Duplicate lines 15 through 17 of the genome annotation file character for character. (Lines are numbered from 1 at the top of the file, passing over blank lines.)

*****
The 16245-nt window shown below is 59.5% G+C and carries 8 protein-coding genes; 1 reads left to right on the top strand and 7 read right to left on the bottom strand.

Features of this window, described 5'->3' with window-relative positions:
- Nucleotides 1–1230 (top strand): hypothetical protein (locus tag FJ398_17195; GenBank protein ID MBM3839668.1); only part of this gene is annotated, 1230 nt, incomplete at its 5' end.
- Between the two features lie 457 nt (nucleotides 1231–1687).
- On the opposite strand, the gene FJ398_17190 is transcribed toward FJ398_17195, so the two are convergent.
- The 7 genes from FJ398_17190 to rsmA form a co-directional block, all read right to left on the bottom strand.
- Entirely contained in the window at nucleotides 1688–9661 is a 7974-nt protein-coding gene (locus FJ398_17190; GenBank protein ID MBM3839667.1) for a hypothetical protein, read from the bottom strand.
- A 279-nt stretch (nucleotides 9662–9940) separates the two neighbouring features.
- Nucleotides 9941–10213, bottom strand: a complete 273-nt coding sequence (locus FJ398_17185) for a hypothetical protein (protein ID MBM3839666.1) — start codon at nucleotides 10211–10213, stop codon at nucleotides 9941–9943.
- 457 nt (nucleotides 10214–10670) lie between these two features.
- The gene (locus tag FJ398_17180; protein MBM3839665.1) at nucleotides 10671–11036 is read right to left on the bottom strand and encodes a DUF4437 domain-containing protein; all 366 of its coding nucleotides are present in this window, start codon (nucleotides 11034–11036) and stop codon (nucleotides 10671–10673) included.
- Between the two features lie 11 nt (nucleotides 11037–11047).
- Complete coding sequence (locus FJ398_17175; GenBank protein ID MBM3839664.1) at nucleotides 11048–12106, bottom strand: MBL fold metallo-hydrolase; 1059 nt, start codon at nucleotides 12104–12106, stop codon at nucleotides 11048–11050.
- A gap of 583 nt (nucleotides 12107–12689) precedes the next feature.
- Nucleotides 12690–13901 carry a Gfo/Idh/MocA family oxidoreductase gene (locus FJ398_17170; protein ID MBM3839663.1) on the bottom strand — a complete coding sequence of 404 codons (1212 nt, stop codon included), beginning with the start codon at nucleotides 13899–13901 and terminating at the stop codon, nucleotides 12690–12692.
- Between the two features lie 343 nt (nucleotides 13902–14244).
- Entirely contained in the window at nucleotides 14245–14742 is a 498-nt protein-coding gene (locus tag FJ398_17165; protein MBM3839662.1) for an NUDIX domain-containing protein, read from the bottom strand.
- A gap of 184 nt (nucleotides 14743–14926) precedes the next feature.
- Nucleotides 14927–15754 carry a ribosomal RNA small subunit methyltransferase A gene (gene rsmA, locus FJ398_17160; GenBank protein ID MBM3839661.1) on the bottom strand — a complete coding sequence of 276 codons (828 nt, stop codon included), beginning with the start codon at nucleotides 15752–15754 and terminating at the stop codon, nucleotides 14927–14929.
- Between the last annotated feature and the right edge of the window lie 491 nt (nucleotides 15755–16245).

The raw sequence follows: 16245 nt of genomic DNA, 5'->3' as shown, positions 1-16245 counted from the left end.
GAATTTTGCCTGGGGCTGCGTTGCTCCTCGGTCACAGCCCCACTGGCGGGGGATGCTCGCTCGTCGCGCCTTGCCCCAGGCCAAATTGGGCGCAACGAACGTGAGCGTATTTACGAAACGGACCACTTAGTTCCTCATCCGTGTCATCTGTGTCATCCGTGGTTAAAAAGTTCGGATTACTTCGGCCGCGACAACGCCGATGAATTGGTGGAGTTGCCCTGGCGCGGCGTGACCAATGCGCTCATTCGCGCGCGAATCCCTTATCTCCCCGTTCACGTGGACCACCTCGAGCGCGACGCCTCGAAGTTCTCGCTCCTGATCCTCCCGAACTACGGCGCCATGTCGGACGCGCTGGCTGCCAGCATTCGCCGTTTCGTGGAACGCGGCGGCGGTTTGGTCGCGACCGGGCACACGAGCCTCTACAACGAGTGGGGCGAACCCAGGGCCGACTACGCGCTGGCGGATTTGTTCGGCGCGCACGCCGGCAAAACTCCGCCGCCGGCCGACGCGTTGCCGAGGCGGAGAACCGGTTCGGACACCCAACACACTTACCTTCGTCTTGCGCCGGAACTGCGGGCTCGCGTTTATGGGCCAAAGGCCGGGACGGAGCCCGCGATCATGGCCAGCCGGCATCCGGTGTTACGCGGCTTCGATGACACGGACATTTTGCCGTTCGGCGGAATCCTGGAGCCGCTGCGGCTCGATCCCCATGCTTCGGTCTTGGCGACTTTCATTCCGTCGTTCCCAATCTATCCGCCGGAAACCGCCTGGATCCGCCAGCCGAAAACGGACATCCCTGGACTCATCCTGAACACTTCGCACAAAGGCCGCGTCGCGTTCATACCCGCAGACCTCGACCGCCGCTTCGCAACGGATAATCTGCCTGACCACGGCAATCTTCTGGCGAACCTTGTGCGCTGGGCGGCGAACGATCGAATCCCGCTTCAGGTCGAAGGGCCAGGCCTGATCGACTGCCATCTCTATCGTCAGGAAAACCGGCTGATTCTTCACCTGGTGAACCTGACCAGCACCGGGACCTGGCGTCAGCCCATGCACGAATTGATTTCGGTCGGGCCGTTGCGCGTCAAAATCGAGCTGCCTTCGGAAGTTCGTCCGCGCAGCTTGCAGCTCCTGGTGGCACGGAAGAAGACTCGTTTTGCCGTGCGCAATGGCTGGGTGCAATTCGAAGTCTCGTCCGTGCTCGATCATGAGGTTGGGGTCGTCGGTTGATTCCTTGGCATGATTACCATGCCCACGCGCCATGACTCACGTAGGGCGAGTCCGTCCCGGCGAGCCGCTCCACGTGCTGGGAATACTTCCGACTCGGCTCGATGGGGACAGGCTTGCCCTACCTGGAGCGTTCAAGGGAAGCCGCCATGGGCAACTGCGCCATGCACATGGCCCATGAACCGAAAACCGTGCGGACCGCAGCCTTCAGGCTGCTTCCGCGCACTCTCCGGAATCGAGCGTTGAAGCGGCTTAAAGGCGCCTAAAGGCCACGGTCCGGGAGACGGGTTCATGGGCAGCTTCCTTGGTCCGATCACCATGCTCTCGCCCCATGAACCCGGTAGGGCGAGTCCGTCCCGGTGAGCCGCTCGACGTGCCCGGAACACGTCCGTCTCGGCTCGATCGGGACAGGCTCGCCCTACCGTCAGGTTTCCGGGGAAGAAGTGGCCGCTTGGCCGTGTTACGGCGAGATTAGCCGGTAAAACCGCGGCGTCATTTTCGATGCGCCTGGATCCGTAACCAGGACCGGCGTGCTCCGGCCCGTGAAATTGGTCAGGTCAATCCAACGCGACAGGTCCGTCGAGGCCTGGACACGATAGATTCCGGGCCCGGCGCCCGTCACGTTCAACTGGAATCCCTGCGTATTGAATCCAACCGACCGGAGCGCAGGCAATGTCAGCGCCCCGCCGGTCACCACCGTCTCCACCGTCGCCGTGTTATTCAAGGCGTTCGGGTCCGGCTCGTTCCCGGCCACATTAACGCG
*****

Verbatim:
- Nucleotides 12690–13901 carry a Gfo/Idh/MocA family oxidoreductase gene (locus FJ398_17170; protein ID MBM3839663.1) on the bottom strand — a complete coding sequence of 404 codons (1212 nt, stop codon included), beginning with the start codon at nucleotides 13899–13901 and terminating at the stop codon, nucleotides 12690–12692.
- Between the two features lie 343 nt (nucleotides 13902–14244).
- Entirely contained in the window at nucleotides 14245–14742 is a 498-nt protein-coding gene (locus tag FJ398_17165; protein MBM3839662.1) for an NUDIX domain-containing protein, read from the bottom strand.